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First look at striking mural honouring First World War heroes

PUBLISHED: 22:52 24 October 2018

Great War mural in Hadleigh

Great War mural in Hadleigh

Archant

Two amateur Suffolk artists have painted a mural to commemorate the 1918 armistice.

Great War mural in Hadleigh Great War mural in Hadleigh

Mark Brennan and Jane Olive decided to paint the mural as part of the Hadleigh Great War Centenary Project which has seen many odes to the armistice pop-up across the town.

Mr Brennan has continued to document the lives of the soldiers who went to war from the town and has been the driving force behind the project.

He said: “If I can do anything to get the story of remembrance out I will.

“It’s not just about remembering the war but about remembering the people that came before, the people that shaped our environment in the town.”

Great War mural in Hadleigh Great War mural in Hadleigh

His painting partner, Ms Olive, who works as a community health visitor said: “We are just very close friends Mark and I, he’s very modest but we all see him as an all round Hadleigh hero.

“It is my first stab at a mural and I’m honoured that Mark asked me to help, he’s done so much locally as part of remembrance.

“We should never forget the lives of the men, women and animals who sacrificed everything.”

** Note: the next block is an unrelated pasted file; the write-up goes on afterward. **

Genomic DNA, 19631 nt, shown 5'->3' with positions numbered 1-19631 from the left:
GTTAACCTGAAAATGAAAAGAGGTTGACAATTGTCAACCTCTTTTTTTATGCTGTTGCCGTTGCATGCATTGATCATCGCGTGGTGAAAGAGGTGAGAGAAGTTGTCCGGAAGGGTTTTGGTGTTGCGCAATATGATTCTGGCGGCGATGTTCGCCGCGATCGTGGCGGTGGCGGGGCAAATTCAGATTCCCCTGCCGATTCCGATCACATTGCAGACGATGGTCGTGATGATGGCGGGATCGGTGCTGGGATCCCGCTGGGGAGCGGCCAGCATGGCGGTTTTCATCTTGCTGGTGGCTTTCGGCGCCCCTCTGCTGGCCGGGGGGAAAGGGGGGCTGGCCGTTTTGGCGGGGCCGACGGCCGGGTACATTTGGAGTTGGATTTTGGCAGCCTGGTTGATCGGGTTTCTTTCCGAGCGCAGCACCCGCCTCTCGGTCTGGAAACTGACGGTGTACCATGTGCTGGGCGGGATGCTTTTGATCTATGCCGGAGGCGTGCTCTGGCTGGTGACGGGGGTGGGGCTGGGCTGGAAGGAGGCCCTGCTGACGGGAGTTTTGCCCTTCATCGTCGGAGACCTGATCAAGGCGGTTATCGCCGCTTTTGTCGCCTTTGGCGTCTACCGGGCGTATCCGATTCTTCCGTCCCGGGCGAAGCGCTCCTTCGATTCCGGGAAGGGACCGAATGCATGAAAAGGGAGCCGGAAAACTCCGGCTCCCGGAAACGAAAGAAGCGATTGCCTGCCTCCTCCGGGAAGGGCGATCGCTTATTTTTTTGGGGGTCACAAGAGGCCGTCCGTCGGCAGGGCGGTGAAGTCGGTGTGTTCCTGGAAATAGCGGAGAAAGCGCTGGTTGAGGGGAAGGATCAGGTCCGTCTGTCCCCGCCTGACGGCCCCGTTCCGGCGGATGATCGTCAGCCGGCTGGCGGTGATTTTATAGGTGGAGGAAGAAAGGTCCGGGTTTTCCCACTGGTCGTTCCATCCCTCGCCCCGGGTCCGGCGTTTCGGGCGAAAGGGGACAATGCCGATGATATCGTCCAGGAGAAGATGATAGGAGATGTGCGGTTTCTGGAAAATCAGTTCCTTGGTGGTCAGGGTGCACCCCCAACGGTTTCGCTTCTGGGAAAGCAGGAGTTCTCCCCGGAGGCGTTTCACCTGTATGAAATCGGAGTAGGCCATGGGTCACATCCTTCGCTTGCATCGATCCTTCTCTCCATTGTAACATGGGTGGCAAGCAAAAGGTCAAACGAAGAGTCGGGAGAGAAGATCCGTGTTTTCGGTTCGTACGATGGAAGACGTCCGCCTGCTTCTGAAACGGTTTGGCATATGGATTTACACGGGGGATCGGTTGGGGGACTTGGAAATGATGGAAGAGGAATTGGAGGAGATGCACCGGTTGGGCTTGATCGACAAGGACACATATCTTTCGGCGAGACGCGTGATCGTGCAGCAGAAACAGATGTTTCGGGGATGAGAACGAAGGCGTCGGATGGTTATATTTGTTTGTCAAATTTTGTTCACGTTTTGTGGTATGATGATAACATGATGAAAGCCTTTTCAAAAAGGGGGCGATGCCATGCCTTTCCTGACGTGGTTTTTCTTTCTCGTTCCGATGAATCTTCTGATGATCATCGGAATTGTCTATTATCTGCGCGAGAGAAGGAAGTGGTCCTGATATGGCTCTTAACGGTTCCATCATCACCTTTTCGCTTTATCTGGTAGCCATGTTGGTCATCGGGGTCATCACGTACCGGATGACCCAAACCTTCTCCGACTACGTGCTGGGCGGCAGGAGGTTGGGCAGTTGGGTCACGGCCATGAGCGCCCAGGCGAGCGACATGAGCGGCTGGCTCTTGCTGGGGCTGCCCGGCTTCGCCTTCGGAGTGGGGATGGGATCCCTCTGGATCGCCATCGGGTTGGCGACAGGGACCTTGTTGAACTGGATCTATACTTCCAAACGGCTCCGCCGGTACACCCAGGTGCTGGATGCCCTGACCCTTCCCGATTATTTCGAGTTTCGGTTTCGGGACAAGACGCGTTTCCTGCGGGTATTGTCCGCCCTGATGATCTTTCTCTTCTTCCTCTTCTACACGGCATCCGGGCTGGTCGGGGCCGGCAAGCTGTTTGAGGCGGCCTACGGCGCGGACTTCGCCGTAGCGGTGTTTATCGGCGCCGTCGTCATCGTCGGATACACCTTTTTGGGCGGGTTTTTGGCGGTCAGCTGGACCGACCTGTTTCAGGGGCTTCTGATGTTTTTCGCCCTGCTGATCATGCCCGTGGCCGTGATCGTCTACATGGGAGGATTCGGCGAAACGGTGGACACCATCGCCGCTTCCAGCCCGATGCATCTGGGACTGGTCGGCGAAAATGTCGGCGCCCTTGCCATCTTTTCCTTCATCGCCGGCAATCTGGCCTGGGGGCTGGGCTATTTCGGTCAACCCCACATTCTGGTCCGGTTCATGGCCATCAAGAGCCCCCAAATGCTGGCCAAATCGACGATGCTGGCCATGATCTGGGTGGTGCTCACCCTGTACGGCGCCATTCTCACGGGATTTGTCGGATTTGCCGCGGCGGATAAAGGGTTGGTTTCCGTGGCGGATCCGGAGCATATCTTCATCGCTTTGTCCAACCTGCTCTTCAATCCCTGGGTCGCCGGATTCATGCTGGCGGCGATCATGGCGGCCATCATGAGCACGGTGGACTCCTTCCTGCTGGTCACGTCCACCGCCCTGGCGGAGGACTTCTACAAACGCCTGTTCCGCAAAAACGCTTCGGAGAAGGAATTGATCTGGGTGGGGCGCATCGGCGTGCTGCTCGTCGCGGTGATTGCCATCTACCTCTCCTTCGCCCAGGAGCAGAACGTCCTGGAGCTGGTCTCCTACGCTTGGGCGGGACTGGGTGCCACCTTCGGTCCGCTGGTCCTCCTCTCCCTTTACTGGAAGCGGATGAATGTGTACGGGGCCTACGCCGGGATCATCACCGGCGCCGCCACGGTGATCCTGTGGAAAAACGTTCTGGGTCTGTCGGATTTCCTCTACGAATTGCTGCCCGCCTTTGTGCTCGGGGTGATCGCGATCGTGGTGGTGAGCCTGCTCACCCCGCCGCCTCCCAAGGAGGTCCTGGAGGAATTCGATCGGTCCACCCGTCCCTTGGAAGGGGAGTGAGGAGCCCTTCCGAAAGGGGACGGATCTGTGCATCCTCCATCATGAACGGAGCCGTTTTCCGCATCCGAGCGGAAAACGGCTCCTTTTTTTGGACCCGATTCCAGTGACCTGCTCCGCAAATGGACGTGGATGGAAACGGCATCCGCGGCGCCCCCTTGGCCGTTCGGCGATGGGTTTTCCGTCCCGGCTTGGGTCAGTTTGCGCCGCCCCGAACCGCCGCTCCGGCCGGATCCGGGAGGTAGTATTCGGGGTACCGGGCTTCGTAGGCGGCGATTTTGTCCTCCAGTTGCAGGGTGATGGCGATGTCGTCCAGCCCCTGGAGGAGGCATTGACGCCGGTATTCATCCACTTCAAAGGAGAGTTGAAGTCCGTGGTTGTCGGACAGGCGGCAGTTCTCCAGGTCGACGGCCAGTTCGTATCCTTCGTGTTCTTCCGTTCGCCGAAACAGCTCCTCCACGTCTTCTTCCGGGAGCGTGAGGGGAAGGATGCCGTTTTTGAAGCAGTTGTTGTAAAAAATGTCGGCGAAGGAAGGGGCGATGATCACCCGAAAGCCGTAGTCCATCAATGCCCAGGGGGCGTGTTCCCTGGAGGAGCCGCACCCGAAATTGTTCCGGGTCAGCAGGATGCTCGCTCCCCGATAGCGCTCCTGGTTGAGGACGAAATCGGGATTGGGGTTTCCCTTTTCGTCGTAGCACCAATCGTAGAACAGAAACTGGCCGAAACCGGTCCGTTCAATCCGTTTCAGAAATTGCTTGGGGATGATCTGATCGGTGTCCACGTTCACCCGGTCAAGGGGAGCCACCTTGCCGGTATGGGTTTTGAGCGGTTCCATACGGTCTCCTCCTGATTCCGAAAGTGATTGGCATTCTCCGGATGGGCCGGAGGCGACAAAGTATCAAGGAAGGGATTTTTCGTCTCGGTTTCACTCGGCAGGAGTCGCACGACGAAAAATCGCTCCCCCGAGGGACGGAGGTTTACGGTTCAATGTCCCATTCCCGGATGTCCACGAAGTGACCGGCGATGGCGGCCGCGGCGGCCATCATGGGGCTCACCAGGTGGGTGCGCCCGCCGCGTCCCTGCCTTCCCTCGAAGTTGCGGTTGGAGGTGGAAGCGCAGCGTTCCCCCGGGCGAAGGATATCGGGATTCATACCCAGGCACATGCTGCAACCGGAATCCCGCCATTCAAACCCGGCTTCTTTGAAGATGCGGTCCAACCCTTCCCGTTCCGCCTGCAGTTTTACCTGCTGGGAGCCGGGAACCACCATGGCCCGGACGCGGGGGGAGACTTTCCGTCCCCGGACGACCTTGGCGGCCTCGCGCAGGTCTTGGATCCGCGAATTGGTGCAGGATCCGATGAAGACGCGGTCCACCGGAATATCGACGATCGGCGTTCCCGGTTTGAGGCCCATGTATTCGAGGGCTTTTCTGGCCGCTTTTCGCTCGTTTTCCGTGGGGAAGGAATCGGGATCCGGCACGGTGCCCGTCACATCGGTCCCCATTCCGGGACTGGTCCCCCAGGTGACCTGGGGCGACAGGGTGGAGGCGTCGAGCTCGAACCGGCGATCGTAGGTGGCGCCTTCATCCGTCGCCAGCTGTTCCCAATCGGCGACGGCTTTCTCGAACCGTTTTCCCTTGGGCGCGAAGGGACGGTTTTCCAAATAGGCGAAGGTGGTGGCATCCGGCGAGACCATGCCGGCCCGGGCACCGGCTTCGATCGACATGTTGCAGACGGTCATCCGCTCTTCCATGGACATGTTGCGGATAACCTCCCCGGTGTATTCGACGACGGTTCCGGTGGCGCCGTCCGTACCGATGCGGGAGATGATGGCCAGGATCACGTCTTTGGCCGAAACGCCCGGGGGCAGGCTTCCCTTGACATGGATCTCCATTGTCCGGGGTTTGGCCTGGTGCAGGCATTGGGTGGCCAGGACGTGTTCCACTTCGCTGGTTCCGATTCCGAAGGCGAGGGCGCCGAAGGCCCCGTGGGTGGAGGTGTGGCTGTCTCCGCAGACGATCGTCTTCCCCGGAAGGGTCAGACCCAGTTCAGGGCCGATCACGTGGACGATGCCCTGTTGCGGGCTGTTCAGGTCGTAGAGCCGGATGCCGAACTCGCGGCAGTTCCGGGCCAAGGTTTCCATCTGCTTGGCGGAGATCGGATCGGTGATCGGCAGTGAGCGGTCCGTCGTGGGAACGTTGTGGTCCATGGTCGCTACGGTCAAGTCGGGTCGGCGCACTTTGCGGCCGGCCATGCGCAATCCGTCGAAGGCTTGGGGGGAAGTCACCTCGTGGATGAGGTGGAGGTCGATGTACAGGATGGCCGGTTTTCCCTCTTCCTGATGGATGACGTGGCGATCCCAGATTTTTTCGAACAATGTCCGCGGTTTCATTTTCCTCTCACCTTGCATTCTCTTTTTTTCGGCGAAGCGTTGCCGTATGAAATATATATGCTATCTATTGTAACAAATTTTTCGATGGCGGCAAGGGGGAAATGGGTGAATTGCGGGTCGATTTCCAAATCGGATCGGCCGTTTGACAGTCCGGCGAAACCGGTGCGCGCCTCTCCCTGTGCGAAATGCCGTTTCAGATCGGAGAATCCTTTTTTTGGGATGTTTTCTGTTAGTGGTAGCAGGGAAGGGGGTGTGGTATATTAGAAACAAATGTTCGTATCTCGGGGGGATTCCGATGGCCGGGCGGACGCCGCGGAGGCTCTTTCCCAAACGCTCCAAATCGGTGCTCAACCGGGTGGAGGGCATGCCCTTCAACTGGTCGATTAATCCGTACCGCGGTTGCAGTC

Mr Brennan served in the British Army for 29 years and painted a couple of murals for his squadron while in Afghanistan.

Great War mural in Hadleigh Great War mural in Hadleigh

“Camp Bastion in Helmand is full of these plain concrete blocks,” said Mr Brennan.

“They were covered in brilliant artwork, I’ve always loved art and did a couple of murals of my own there.”

Mr Brennan left the armed forces in 2012 and became the chairman of the Royal British Legion branch in Hadleigh soon after.

It was there that his remembrance journey began.

Great War mural in Hadleigh Great War mural in Hadleigh

He said: “In 2014 the Great War centenary celebrations began and that is when I started the project.

“We have been holding events each year, documenting and researching every name on the war memorial in the town and taking high school children out on projects. Last year we actually went to France to see the battlefields, we are trying to pass these stories to the younger generation.”

Mr Brennan and Ms Olive worked for over five hours to paint the beautiful mural in the town as part of this year’s centenary celebration.

It depicts a line of British Tommies silhouetted against a colourful sunset, adorned with the famous line: “At the going down of the sun.”

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